I realize how selfish I was when I was living in this low-level state. Now that I reclaimed my joy, took charge of my life and did not blame it on my circumstances, especially my brain cancer five years prior. I am moving away from fear, realizing that I am unconditionally safe here and that when you feel that way, joy is a natural consequence. Any failure or anything is nothing to worry about. I do not need to worry about survival anymore. It is something that erases almost all fear from my consciousness. I love the depth through which you cover these topics.
|07-28-2007, 09:33 PM||#46 (permalink)|
Join Date: Jul 2007
A comment on "Owning Your Dark Side".
The concept of being an atheist is misused in this podcast. An atheist can be a buddhist since the term "atheism" only refers to the lack of belief in a supernatural being. An atheist can therefore believe in reincarnation. I do assume that the term "atheist" is used do describe someone who, in the absence of any proof otherwise, thinks that the mind dies with the body.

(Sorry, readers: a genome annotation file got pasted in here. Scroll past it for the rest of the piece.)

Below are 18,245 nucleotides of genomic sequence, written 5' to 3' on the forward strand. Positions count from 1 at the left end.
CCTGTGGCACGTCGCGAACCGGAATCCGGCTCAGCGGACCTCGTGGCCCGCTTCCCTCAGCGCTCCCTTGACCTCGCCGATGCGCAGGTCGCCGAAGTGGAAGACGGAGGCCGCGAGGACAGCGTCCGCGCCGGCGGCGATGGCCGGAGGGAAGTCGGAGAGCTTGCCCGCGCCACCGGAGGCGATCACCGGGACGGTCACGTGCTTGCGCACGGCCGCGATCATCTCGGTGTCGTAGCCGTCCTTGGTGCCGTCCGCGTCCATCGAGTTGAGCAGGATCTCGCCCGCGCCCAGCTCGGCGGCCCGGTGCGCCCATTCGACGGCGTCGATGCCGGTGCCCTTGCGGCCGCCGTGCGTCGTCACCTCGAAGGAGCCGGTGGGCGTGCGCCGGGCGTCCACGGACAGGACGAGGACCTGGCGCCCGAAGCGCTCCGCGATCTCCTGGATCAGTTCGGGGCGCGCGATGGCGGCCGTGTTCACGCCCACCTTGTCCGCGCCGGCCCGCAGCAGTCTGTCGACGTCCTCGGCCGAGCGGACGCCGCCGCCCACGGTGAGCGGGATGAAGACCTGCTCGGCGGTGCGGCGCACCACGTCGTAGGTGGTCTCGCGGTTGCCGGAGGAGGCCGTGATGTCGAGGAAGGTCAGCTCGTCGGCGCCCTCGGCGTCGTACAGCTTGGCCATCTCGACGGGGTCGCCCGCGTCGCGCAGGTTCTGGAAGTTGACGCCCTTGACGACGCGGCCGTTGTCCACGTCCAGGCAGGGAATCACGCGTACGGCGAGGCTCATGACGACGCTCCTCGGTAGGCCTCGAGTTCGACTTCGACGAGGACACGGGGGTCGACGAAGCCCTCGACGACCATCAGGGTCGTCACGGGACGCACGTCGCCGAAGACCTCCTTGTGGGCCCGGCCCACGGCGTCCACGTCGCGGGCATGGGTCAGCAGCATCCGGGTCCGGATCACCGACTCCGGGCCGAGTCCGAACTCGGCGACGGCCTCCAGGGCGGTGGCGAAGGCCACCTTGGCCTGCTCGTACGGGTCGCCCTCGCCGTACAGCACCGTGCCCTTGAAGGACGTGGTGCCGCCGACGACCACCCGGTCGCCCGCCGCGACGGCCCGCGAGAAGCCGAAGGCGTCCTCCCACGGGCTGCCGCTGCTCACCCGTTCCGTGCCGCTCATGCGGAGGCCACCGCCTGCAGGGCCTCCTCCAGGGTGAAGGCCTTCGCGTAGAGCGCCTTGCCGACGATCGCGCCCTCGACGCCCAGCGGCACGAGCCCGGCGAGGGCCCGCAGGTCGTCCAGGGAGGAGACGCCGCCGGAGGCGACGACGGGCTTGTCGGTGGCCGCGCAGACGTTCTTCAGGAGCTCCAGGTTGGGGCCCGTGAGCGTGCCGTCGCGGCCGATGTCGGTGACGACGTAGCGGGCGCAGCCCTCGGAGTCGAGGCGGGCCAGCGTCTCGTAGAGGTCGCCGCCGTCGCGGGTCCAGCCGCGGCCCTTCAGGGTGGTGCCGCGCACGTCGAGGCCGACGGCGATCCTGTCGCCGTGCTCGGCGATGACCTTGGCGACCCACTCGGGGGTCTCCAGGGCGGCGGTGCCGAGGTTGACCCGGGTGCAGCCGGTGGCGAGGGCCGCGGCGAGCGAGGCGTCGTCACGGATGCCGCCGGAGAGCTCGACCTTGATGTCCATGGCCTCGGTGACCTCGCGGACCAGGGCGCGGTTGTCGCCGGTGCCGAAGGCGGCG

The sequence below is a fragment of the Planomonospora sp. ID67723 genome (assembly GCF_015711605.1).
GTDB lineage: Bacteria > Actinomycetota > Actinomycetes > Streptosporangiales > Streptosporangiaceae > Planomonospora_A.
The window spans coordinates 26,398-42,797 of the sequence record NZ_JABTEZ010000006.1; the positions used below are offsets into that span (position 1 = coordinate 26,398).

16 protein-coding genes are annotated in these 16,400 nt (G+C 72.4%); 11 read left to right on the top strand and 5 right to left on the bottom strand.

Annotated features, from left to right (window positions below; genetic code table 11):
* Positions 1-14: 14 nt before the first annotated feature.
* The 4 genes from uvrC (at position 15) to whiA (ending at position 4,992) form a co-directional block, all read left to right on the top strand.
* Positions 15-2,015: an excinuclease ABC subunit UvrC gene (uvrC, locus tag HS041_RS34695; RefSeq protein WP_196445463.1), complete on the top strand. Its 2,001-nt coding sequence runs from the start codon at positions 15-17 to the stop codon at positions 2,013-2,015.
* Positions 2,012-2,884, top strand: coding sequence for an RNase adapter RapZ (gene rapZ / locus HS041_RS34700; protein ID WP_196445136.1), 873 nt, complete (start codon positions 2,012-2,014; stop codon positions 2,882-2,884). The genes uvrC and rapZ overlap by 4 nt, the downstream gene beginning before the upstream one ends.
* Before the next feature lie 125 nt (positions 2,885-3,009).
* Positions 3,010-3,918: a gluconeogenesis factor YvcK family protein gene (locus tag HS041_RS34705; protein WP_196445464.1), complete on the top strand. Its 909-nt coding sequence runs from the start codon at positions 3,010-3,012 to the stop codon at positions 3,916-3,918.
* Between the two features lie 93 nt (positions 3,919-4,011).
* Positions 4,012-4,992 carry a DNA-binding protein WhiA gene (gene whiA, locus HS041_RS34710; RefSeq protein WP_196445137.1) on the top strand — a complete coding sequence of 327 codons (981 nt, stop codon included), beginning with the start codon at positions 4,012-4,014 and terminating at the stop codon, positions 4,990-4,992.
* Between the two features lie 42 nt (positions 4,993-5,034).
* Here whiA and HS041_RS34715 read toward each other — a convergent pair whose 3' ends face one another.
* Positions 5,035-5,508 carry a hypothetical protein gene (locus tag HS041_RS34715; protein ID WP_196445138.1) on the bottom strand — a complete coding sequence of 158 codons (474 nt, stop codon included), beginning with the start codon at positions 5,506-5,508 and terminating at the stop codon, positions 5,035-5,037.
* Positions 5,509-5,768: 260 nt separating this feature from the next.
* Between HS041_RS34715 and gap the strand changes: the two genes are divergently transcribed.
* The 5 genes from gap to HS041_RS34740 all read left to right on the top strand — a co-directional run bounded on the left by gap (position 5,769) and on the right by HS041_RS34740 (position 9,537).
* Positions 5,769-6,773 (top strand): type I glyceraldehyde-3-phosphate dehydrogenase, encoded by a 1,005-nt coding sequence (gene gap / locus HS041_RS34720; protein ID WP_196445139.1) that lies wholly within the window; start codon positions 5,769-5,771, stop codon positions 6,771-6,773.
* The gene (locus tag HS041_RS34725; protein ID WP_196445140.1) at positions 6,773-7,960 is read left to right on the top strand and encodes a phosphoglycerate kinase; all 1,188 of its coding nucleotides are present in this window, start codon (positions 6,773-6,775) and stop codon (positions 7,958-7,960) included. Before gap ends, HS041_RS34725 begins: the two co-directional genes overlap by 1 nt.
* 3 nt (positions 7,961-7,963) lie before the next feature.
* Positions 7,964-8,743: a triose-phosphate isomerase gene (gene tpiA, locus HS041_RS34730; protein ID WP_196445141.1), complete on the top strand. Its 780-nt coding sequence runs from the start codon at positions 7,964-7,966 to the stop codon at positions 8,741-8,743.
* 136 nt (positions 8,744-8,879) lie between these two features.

To think that the mind dies with the body does not automatically bring fear to the individual. For me it is the exact opposite. I know I will be gone and non-experiencing in less than 40 years, give or take, so this makes me want to do more with these few years I have left. If I believed that I will get another chance, I would relax and watch more TV. If I believed that there were hidden cameras or all-seeing eyes watching my every step to be able sort me out on judgement day, I would be paranoid.
By not believing in the afterlife or reincarnation I know that nothing can hurt me when I'm gone. No hell, no raging fires, no eternal boredom in a heaven full of harp-playing angels, no karma to make me live through five hundred lives as a fox. So if my life ends tomorrow or fifty years from now, after that moment it is all the same.